The Forever Purge
Starring Josh Lucas, Ana de la Reguera, Tenoch Huerta, Cassidy Freeman, Will Patton, Leven Rambin
“The Purge” series of films takes aim at Texas in its latest installment, more specifically Marfa in West Texas. “The Forever Purge,” fifth in the horror franchise, focuses on immigration and white supremacy. The film was originally slated for a summer 2020 release, where the cruelty displayed on screen would resonate more with the tumultuous times of last summer. First-time feature film director Everardo Valerio Gout isn’t subtle linking Forever Purgers, as they call themselves, to real-life extremists groups. Josh Lucas (“Ford v Ferrari”) and Will Patton (“Minari”) are the recognizable names joining the series after Ethan Hawke began it back in 2013, followed by Frank Grillo and Marisa Tomei in subsequent sequels. “The Forever Purge” breaks out of the plot structure we have seen repeated four previous times, focusing on groups all trying to survive the night. This expands into a more stereotypical horror movie plot as Americans race to the Mexico borders for safety.
Having just crossed the border, welcoming a new life in the land of the free, Adela (Ana de la Reguera) and husband Juan (Tenoch Huerta) find employment and get involved in the West Texas community. Juan lands a job at a local ranch for the Tucker family. Patriarch and widower Caleb Tucker (Will Patton) doesn’t treat Juan and the other immigrants under his employment like lesser individuals. He even provides them with extra cash on the eve of the annual blood holiday. Caleb’s son Dylan (Josh Lucas) doesn’t think one race is better than the other, but he believes each race should stick with their own and leave each other alone. When Juan and the others arrive back at work following the purge, a designated day where all violence is legal, they find the Tuckers in need of aid from vigilante Forever Purgers popping up all over the United States, vowing to “disinfect” America from immigrants.
While the film nearly creates discussion and talking points, the entire premise of this series has been built on violence, not intelligence, often resulting in laughter instead of fear.
If you have ever been to Marfa, you know its population is predominately liberal, democratic and creative artistic types. The exterior city shots of Marfa, including the iconic water tower that sits downtown alongside the courthouse in Presidio County, eventually fall and burn during the course of the film, courtesy of visual effects. While the actors and interiors are filmed in California, the name of the Texas county where the events take place is modified from the real Presidio County to a fictional Los Feliz. After four previous films, the diversely-cast horror franchise doesn’t have much new ground to explore, so the Marfa element might be a welcome distraction for those familiar with the art town.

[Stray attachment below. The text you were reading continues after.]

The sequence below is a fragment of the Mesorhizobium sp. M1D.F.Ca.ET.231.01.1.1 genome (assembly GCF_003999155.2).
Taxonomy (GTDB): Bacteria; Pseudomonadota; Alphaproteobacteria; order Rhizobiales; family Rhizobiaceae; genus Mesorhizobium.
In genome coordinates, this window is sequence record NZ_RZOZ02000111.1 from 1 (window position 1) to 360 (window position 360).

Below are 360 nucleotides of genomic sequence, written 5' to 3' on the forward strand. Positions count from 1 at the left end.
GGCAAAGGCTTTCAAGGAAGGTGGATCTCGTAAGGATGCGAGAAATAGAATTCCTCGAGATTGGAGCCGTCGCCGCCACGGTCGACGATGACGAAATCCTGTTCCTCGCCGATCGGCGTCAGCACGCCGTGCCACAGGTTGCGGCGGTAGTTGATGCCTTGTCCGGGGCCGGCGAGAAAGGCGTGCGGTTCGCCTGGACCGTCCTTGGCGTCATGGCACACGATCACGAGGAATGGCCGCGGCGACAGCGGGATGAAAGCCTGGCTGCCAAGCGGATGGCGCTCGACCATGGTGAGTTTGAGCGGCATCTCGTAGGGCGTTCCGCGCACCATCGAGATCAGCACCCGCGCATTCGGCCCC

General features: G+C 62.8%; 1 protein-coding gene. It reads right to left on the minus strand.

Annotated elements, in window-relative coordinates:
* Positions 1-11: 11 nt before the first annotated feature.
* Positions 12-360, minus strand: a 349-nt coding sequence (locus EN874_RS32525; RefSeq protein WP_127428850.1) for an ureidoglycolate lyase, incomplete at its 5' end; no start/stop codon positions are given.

While the actual night of the purge only lasts about 10 minutes on screen, the preceding events of violent rioting and anarchy take center stage. The dystopian thriller creates a scenario where Americans not associated with the Forever Purge groups are fleeing their own country as the government and military lose control. Canada and Mexico open their borders for only six hours as Adela and Juan race back to the country they left at the beginning of the film. The aim here is to flip the perspective; our protagonists are even aided by Native Americans as they run for their lives away from Texas. While the film nearly creates discussion and talking points, the entire premise of this series has been built on violence, not intelligence, often resulting in laughter instead of fear. “The Forever Purge” is less violent than its predecessors, but more social points are being made between the jump scares.
The Purge series goes to Texas, attempting to redefine a franchise desperate for new provocation.